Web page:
You are in a puddle on the floor when the girls flood the room. They slow to a stop when they see you, like they’ve just entered a room full of honey, and you look at each of them in turn, seeing beyond the girls as they are to the men you loved to make them. (Go to subsection 1).
She’s been drinking again, your oldest daughter says. She is your first born, the girl who caused your life to start, so she can say things like this and get away with them, though her words sting the worst for sounding so much like yours.
Get up, Mama, the oldest one says, and she hauls you up by the arm, which hurts a little, but you are too embarrassed to say so. The littlest one picks up the destroyed feather boa and her eyes are like pieces of tinfoil caught in the gutter on a rainy day.
I’m sorry, you say, to which you hear the expected chorus of, It’s okay, Mama. It’s okay. The oldest helps you down the stairs and through the kitchen and into your bedroom.
Sit with me, please, you say, you practically beg, and though your oldest daughter looks over her shoulder at the other room, the one without you, she sits, she stays. You know she wants to leave but you want more than anything for her to stay, so you tell her something true:
You were sixteen and had just learned about the baby growing inside of you, growing arms and legs and organs and eyes, and you were happy. Really you were. You were walking on the beach with your first love when you found a starfish, which you took as a sign that it was time to tell this boy about the baby you had made together. (Telling this story to your daughter now, you leave out this part about her biological father, who is not the father she grew up knowing, the good one with the gambling problem. You don’t want to break her heart again, do you? I know you love these girls, sweets. I know you think about them more than you think you do.)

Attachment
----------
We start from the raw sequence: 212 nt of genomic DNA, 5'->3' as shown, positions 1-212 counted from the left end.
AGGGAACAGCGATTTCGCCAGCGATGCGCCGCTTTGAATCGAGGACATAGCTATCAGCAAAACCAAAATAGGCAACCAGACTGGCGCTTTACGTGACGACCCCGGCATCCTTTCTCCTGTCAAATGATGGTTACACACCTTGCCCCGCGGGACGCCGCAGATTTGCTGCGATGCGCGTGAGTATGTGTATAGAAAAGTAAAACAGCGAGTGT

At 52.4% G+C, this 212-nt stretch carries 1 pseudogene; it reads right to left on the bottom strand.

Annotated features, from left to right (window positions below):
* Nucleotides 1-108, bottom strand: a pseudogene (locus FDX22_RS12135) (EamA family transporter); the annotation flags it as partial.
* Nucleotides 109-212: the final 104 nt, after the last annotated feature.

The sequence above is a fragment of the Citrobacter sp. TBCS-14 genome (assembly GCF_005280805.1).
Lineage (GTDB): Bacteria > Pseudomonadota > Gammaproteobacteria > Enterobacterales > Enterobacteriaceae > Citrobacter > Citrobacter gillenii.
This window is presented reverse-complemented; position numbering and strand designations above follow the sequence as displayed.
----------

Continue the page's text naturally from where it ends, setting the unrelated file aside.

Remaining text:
This is the part you tell her:
The starfish you found was gold like the sand with this tiny suction mouth where its heart should’ve been. You tried to push your finger into the starfish’s mouth, this opening that should’ve led to the heart, but it wouldn’t take you in. It wanted nothing to do with you, and in your sadness you broke off the starfish’s leg. You tossed the body and the leg both back to sea, counting on some half-recalled idea of regeneration.
Your daughter stares at you with your eyes, but you can’t tell what she thinks of you, and this is the most frightening thing of all. You peel back your shoulders, trying desperately to open your heart, but the bones in your chest have been bowled too long and this attempt at opening threatens to break you.
Do you hold your daughter’s hands tighter and ask for forgiveness? Go to section K.
Or do you lean to the other side of the bed and pull up the cheap bottle of red stowed there, a signal that it’s time for your daughter to leave? Go to section E.